The appearance of a worm bin that has been aging for 1 month
I’ve come to realize that one of the serious limitations of my worm bin set-up videos is that I don’t talk at all about the so-called ‘aging period’ I recommend. I actually recently made a video about this (part of an upcoming video series), but wanted to write a post about it as well.
Back in early April I set up a fairly large worm bin (also for a video), using my standard recommended methods. In fine Bentley Christie fashion I then proceeded to basically forget about it for a month!
This is exactly WHY I have a fair amount of confidence in my recommendations. When it comes down to it, I’m basically a bumbling fool (and I mean that in the nicest possible way – haha), so if I can successfully vermicompost – pretty well ANYONE can!
Keeping things simple and sticking with the fundamentals is always the key.
When I opened the bin after letting it sit for a month, I wasn’t surprised to see that a lot of decomposition had occurred, and that fungi seemed to have taken over the system. There was even a good population of some sort of flying insect (a variety of gnats or flies). I definitely had a good chuckle about all of this, since people seem to consider me some sort of vermicomposting ‘expert’. In actuality, I’m just an ordinary guy who is very passionate about the topic, and has made (and is still making) every mistake in the book – thus providing people with plenty of lessons in what NOT to do!
All joking aside, I was actually really excited to have this opportunity to provide readers with more info about this aging process, because it’s really not something I’ve talked all that much about.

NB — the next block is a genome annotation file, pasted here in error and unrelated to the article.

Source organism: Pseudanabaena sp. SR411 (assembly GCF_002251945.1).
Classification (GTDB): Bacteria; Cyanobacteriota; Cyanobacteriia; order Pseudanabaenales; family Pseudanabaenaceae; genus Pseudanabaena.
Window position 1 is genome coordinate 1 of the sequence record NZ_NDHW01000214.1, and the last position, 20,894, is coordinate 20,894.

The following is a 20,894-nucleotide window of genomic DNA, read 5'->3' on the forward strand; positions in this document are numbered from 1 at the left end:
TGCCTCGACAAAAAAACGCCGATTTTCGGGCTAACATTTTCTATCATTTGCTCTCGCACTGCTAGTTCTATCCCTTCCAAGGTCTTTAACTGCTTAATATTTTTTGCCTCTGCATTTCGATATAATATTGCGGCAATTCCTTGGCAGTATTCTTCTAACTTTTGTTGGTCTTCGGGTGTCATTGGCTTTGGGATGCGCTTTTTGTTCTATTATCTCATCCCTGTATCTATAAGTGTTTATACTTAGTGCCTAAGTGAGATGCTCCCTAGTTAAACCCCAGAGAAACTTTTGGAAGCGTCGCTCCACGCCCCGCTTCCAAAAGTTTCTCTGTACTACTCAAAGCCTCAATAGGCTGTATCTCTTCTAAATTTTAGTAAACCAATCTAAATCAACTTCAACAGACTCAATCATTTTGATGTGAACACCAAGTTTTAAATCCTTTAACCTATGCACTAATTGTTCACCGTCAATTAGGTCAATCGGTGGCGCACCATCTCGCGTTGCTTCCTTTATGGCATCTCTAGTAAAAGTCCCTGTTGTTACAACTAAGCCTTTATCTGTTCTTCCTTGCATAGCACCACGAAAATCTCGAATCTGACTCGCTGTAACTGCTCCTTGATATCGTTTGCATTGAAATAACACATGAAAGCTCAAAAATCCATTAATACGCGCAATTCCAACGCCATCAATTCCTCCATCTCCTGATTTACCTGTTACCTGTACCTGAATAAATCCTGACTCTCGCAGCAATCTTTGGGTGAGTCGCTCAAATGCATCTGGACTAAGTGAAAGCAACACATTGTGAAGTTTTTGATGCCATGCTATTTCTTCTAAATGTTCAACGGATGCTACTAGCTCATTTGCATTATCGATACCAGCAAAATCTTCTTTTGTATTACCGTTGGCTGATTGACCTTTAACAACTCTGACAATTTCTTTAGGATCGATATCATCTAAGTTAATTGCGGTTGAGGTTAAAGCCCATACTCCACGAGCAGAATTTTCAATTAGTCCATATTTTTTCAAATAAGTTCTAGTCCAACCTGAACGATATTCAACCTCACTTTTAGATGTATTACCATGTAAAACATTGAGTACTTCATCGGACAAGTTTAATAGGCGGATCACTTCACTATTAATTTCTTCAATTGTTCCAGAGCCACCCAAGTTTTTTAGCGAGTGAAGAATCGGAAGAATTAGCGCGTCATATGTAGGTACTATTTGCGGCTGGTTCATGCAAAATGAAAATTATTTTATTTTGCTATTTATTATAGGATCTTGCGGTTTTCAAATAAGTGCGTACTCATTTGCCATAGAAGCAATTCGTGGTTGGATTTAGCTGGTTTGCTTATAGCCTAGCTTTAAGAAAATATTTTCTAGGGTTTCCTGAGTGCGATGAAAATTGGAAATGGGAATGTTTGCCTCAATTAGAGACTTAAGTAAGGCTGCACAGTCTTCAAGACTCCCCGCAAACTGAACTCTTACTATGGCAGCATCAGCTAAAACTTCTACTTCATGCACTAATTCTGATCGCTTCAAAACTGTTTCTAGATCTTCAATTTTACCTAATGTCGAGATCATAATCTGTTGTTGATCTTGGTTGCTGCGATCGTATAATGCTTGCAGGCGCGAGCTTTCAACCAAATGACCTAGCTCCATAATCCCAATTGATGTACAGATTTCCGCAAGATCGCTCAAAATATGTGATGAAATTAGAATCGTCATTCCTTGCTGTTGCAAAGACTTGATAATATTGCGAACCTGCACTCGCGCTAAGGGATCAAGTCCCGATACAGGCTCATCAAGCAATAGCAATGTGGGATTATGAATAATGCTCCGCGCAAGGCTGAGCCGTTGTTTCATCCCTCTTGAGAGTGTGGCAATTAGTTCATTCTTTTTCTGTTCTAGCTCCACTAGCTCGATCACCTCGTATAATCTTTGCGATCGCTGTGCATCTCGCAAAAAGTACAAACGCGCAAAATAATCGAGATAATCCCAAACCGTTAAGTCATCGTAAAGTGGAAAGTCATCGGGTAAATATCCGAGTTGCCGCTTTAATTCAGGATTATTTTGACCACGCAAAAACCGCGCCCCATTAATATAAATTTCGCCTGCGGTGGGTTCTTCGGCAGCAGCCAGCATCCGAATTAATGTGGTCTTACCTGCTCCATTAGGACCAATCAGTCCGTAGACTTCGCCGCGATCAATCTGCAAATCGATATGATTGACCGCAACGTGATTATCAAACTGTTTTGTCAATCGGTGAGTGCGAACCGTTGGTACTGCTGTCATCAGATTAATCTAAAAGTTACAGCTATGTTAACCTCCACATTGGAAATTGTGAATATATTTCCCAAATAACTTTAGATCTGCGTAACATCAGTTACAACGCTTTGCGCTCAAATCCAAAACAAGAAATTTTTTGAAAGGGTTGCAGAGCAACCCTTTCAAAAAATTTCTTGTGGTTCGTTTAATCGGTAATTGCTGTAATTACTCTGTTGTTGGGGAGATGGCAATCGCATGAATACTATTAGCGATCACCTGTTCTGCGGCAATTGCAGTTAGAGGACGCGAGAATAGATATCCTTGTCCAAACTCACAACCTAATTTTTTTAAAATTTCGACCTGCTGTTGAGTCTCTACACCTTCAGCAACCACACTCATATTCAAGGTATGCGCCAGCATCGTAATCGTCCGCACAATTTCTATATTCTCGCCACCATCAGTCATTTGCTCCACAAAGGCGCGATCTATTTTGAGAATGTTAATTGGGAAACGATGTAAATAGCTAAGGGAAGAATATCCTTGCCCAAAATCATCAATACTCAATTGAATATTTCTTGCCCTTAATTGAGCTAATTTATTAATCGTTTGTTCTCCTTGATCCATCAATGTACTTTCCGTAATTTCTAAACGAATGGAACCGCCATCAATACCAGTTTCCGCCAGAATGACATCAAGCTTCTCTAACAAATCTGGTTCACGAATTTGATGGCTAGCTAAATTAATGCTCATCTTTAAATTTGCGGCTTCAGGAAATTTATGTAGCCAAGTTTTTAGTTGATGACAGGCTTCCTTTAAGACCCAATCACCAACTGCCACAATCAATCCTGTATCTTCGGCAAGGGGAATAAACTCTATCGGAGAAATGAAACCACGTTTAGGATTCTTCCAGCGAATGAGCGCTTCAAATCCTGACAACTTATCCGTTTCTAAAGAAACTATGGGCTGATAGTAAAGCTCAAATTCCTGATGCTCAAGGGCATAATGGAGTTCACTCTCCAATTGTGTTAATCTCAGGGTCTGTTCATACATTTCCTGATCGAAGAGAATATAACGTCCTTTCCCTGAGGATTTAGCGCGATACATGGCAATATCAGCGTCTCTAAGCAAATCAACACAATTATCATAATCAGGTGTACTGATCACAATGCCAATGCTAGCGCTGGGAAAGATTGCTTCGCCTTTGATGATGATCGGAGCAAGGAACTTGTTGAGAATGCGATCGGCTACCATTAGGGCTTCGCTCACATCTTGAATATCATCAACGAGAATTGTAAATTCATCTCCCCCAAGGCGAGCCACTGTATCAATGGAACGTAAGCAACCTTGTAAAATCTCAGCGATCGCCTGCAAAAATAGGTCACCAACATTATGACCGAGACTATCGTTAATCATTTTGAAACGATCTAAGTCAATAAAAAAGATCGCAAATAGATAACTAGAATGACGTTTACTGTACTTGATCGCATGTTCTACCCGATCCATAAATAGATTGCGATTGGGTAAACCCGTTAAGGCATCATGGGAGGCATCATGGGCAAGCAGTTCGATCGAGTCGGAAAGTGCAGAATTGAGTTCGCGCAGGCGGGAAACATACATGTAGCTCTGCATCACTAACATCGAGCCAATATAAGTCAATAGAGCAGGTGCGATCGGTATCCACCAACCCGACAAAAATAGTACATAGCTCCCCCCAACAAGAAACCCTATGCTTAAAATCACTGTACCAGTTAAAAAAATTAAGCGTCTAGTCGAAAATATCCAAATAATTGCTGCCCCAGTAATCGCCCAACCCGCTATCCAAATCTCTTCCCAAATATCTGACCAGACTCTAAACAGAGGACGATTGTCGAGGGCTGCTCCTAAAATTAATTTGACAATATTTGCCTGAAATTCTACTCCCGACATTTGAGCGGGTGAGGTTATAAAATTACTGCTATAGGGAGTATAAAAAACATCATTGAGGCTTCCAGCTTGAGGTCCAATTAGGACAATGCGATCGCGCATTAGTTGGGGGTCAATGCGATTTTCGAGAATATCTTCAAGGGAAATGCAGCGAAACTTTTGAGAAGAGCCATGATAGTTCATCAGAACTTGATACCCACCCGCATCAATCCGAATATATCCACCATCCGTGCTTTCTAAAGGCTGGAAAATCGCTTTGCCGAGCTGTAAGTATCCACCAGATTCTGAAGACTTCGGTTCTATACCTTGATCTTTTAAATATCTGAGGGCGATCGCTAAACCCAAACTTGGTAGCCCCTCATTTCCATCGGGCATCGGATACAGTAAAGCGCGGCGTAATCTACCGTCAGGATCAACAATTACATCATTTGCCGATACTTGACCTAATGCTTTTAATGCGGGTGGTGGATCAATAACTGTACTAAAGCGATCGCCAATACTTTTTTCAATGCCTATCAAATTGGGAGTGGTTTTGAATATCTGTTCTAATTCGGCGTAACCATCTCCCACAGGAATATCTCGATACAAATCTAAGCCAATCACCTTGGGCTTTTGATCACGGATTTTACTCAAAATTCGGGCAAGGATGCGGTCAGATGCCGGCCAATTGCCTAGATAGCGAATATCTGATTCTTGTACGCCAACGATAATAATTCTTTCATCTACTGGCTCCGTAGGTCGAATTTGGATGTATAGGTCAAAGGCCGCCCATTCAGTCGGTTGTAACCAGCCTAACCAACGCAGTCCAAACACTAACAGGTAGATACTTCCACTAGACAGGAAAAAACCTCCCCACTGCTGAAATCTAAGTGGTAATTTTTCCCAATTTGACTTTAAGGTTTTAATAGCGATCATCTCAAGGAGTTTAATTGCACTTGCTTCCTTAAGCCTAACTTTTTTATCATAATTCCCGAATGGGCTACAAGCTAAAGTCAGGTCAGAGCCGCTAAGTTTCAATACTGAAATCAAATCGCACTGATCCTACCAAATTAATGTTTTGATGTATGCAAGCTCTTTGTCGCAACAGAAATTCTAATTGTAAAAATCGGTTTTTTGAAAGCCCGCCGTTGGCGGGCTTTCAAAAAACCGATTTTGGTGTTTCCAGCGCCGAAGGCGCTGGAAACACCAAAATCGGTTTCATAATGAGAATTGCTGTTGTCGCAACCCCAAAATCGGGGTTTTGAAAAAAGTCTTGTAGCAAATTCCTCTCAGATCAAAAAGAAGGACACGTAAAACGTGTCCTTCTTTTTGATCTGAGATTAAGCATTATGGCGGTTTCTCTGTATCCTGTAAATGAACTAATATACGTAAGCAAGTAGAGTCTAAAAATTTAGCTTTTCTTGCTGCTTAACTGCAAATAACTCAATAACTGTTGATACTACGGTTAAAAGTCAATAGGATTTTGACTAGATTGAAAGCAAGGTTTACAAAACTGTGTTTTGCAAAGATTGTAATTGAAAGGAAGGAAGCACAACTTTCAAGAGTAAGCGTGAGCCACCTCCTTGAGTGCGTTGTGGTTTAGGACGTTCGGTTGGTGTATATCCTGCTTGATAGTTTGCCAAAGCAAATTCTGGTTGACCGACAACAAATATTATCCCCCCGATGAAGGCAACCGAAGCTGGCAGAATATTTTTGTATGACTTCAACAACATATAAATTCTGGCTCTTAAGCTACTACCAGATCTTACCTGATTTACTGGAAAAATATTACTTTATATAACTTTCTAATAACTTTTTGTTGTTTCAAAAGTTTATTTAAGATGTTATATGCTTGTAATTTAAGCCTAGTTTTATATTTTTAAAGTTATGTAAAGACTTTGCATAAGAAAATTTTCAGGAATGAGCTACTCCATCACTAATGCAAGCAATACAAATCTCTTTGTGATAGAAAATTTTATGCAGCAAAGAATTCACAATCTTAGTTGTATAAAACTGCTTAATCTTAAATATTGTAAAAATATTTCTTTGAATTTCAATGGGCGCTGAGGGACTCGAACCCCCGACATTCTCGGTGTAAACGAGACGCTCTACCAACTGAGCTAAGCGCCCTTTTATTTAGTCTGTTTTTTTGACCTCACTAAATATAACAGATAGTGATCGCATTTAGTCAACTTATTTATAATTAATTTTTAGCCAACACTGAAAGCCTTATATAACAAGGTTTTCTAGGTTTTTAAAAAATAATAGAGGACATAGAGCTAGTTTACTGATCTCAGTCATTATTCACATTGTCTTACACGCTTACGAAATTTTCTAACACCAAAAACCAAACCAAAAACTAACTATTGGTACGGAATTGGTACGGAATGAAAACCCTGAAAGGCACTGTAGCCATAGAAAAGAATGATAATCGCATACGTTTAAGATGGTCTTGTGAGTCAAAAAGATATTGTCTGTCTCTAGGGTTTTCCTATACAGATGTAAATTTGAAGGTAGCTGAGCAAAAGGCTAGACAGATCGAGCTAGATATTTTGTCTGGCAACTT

Close-up of dense fungal growth in aged worm bin – a typical occurrence in a bin left to sit without worms
Aside from all the fungi and flies, I also happened to notice that the sides and lid of the bin were absolutely coated with a very small species of mite. I’m pretty sure this is the same variety that I’ve written about as a potential ‘indicator species’, after countless numbers of them left one of my Euro bins that went ‘sour’, creating heaps of dried mite carcasses on the outside of the lid and on the floor beside the bin.
Close-up of ‘indicator’ worm bin mites – thankfully looking healthy and happy – haha
I’m sure what I’ve described thus far will sound very familiar for many of you who have used my methods for setting up a worm bin. Even after only a week (my usual recommended aging period) you can see pretty extensive fungal growth, and even some of these other critters who are taking advantage of the low-competition environment.
The big question of course, is what (if anything) needs to be done before adding the worms.
What I generally like to do (when not being a total procrastinator) is open the bin a few times during the aging period to check on the status of the contents. I will almost always mix everything up to break up the fungal hyphae and help to create a homogeneous environment. I will also add more bedding and water as needed – the contents tend to settle down quite a bit, so it can always use more bedding (this will help to improve the quality of the worm habitat). Even though I add lots of water-rich foods when setting up the bin, I almost always will be adding more water before the worms arrive. I want it to be as wet as possible without excessive pooling in the bottom.
This is fairly straight-forward stuff, I realize – but it can often be these subtle details I forget to elaborate on that can leave people unsure about the methodology.
As for this very well-aged system of mine, still sitting there without worms I might add, I’m not 100% sure what I want to do with it. I was thinking of setting up a ‘4 Euro Experiment’, or just adding worm cocoons to it to see how long it takes them to reach maturity. So many possibilities for fun experiments!
If you have any ideas, feel free to add a comment!** Now is the Time to Get Serious About Worm Composting - Save $40 on CG Ultimate PRO Bundle - Click >>Here<< to Learn More. **